The day we visited the enigmatic village in Ura, we collected a few local stories. One of them was of Mebar Tsho, a name which translates as Burning Lake. From the name I imagined something quite different from what it is: a widening in the river Tang, as you can see in the photo here.
Dinesh knew that there were caves around here, and took us off the highway at the correct place. The last bit is a little climb. One thing I like about Himalayan Buddhism is that you have to walk to these holy places, so they retain their air of calm and peace. We were the only people at the “lake”.
The road led up, and we followed. It was an easy climb, but soon we had a lovely view down into the gorge which the Tang Chhu had cut for itself. We reached a little clearing at the end of the road, where there was a cave. This was full of offerings left by visitors, which you can see in the featured photo.
The story of this place is famous in Bhutan. In the 15th century the holy man Pema Lingpa dreamt of hidden treasures in the lake, as Padmasambhava had prophesied before. The Tang king did not believe this. So Pema Lingpa took a burning lamp in his hand and dived into the dark water. He searched the waters with his lamp, and emerged holding a scroll and a chest of treasure, with the lamp still burning. Pema Lingpa is known as a terton, loosely translated as a treasure finder. He is believed to be a reincarnation of Padmasambhava.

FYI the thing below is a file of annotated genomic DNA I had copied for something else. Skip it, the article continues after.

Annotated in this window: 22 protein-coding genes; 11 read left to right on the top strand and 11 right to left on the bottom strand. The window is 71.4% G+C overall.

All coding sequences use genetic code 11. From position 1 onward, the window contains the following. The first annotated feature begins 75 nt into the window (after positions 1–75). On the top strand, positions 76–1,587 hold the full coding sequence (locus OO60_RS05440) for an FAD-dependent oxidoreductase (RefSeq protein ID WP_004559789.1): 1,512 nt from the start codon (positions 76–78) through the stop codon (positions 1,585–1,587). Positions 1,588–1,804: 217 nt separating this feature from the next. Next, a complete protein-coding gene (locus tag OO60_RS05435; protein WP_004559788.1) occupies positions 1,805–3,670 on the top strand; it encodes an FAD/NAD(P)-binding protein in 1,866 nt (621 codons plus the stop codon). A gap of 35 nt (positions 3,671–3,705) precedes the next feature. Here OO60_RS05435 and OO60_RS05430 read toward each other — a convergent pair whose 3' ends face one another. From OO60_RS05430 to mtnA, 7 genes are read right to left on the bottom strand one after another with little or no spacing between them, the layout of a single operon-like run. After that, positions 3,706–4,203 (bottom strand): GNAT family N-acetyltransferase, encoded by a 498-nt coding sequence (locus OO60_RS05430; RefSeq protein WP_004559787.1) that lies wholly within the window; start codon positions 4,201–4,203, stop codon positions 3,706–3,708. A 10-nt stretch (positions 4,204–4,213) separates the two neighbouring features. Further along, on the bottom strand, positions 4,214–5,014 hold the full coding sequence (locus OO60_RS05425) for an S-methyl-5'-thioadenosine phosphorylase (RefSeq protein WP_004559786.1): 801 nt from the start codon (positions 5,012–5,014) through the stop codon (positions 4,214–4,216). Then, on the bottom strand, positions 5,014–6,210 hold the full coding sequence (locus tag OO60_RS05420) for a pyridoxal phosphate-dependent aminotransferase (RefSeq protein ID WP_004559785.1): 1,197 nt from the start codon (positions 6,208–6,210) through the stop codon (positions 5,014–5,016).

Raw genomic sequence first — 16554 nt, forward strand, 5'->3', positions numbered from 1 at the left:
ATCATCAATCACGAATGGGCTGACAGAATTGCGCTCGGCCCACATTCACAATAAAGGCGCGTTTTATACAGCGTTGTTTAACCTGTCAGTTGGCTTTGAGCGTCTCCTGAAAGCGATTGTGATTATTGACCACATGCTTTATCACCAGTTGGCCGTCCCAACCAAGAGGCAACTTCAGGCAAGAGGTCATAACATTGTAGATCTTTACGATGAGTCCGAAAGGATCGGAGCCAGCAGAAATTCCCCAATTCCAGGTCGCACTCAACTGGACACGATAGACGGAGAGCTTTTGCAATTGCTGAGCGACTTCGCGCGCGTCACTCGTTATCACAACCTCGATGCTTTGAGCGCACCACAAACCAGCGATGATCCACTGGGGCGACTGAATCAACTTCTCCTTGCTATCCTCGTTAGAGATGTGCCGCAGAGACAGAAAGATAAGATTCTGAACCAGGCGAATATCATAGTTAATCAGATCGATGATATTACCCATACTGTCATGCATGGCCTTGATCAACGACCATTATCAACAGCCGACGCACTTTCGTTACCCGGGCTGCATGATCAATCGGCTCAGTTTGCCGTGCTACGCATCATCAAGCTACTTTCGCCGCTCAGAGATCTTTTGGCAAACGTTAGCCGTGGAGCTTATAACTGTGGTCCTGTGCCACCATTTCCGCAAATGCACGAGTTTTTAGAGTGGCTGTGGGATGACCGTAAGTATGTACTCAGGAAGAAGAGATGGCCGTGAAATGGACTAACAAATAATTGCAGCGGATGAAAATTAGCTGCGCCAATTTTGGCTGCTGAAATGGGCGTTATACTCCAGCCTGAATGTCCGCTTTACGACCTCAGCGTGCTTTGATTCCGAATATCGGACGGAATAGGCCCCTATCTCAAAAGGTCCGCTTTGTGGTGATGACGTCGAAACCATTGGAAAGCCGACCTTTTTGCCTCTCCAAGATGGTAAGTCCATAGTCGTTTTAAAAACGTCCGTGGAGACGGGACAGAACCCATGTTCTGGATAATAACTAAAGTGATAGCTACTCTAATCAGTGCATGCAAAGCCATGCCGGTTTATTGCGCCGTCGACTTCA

The “lake” was festooned with colourful prayer flags. I’ve talked about this before. They are made of flimsy cloth and have prayers and other holy writing on them. There is a magical belief that as the flags fray and disappear in the rain and wind, the prayers and good wishes are released into the flowing water and wind and are carried into the land. The belief is enough to keep Bhutan’s Gross National Happiness high.
The other story from this region was something we heard from the women who gave us lunch in Ura. The Ura temple dance, Yakchoe, carries a little relic around the valley. It is not owned by the Dzong, but by a family there. Once an old woman was at home when a beggar came asking for water. She asked him to sit and went into her house to fetch water. When she came back, the man was gone, and there was a little sack left in his place. She opened the sack and found a little figurine of a yak. This holy relic is the centerpiece of the temple dance.